Originally posted by @finnegan
Let's work with your Christian who was found to be proselytizing instead of selling.
This is not what he is paid to do - he is paid to secure appointments. Not only is he failing to do what he is paid to do, he is almost certainly driving customers away.
As you say, there can be only one conclusion - off with his head, he must be dismissed.
Wh ...[text shortened]... commodities. "Freedom" simply means - free of restraints for purposes of economic exploitation.
Like your previous post--- and a host of others--- the point you most often make is the unintended one.
On the surface, it is clear you like to hear yourself talk.
Nothing wrong with that, as you have a way with words; the problem presents itself when your content is at odds with reality and--- also often--- your own stated positions.
I won't defend or attack any economic platform, as they all have weaknesses as well as strengths.
However, just sticking to the parameters of capitalism in this case, what the employee is doing other than what they've been tasked with is inconsequential barring any legal issues otherwise.
It is morally wrong to accept payment for work you're not doing, and it is reprehensible to forward one's own agenda over and against one's employer's agenda.
You're trading time for money: that's the deal.
Not upholding your end of the deal is cheating.
Your illogical insertion of commodity and so forth underscore your lack of grasp of the concept, as though the employee is making a moral statement about the concept of capitalism, freedom and individualism in a free market state.
That is patently and painfully absurd.
In an actual free market, the employer is saddled with the continued erosion of what used to be called work ethic.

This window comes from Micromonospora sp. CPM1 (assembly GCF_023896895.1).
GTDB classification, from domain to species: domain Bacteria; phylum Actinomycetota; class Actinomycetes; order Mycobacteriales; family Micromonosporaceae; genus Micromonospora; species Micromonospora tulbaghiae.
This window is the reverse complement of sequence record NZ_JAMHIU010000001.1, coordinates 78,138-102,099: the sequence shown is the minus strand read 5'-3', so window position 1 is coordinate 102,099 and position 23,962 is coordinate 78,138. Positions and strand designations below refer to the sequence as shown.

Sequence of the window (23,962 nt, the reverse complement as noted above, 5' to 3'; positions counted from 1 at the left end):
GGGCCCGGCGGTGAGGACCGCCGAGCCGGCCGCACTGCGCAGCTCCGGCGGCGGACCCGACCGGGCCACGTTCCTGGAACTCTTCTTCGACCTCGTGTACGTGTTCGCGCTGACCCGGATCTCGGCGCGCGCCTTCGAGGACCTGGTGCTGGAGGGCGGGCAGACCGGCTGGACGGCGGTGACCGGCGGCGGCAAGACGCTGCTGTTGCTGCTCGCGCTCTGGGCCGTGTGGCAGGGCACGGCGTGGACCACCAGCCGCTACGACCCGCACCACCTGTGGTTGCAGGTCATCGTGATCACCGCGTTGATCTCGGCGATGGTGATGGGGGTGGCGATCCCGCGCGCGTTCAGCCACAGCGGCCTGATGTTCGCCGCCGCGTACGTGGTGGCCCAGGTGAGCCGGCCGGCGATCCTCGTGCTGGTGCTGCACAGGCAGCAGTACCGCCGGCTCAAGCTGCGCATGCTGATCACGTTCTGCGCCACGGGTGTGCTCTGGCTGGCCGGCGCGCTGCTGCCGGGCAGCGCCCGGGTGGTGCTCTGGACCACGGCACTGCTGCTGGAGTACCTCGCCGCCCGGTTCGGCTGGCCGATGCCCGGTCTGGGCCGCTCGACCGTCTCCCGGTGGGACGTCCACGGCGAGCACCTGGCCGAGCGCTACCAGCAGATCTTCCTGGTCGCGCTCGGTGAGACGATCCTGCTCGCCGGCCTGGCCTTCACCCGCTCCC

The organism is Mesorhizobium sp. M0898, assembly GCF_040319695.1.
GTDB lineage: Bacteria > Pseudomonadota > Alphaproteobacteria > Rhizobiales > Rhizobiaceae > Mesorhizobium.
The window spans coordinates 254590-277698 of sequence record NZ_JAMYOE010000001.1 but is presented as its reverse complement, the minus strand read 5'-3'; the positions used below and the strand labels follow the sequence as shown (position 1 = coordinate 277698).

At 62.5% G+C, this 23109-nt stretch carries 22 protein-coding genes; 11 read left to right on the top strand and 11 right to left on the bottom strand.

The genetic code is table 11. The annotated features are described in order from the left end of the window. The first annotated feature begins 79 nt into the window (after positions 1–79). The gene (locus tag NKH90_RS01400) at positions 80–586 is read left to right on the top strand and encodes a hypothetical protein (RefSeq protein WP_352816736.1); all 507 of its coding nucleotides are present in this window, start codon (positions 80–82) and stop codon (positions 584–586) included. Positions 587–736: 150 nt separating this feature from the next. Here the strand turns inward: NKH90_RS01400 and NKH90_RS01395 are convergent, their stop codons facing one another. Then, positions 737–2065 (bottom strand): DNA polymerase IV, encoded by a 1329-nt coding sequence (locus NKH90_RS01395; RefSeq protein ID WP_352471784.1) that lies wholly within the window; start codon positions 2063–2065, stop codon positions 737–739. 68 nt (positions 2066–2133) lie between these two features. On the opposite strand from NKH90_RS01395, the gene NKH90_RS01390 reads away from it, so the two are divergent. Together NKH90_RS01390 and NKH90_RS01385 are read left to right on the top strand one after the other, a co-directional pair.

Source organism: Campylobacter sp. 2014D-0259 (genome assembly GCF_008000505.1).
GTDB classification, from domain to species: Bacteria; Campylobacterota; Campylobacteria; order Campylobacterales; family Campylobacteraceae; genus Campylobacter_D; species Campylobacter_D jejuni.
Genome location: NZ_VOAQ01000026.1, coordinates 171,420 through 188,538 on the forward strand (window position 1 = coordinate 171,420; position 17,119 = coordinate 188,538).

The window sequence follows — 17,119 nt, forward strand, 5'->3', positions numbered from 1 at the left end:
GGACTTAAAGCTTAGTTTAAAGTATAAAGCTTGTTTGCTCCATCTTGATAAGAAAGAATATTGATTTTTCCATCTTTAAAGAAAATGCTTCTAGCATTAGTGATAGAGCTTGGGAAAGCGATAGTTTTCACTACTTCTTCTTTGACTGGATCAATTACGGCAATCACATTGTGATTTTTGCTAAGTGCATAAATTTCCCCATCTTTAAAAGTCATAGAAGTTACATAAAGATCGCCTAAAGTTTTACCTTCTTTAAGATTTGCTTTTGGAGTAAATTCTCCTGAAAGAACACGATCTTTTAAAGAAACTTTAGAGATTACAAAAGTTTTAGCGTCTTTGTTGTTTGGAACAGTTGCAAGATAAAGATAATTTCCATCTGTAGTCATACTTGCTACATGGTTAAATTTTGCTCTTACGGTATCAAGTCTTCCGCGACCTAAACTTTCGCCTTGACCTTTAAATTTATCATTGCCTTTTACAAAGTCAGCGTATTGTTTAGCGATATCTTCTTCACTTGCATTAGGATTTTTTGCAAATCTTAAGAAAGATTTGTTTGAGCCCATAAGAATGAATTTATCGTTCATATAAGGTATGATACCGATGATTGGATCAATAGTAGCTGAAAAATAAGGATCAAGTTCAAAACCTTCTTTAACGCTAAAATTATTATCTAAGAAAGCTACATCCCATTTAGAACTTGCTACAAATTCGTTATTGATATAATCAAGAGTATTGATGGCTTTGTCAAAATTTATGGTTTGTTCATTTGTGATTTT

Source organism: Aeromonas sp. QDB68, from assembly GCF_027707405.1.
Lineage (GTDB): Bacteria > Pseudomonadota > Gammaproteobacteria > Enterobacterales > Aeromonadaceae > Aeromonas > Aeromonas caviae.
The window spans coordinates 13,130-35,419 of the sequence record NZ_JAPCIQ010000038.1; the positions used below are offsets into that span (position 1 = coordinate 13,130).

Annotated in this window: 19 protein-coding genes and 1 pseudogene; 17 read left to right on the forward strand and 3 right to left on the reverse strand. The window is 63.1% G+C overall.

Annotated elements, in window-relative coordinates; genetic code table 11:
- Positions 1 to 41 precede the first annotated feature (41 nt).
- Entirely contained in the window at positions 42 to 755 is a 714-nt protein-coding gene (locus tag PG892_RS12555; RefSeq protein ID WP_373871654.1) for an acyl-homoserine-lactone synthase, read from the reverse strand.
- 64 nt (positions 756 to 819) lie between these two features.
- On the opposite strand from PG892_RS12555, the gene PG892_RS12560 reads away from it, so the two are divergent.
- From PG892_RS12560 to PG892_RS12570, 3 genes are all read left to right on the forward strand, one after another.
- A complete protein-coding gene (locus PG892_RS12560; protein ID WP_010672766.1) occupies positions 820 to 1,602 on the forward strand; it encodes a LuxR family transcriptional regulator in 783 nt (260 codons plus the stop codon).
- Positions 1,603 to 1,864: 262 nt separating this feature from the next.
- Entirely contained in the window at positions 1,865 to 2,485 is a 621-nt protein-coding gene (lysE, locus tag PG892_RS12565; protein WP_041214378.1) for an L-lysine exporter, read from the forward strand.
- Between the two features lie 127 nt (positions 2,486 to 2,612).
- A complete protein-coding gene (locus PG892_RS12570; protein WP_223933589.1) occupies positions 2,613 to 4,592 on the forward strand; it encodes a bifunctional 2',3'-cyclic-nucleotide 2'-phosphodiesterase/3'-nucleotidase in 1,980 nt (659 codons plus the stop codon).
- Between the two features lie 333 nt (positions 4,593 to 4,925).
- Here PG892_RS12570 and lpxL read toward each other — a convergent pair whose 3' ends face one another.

The pool was formerly gutted with hard, industrious and conscientious workers.
Some exist, but very few and far between.
The rest are mostly disinterested in the party, preferring a meager existence which doesn't impugn on time spent with family, friends, or (increasingly) video games.
The employer is tasked now with either changing their job descriptions, lowering their standards, raising their pay significantly or all three.
That's what happens in a free market: it actually works both ways!
When efficiencies produced reduce the need for work, people adjust accordingly.
People mature, see the end game and, in more and more cases, say the juice ain't worth the squeeze.
Their refusal to play by the employer's old rules is but one of many triggers in the give and take.
Things get bad enough, the roofing company might very well simply put up with it, since (otherwise) good help is hard to find.
But in a buyer's market, that Christian is--- and ought to be--- toast.
He is a leech on his boss, literally using the boss's platform and stealing time and reputation.
Otherwise, you take a lot of words to relay next to nothing.
I guess there is a place for such "gifts" in bureaucracy, but outside of that, it's pretty pointless.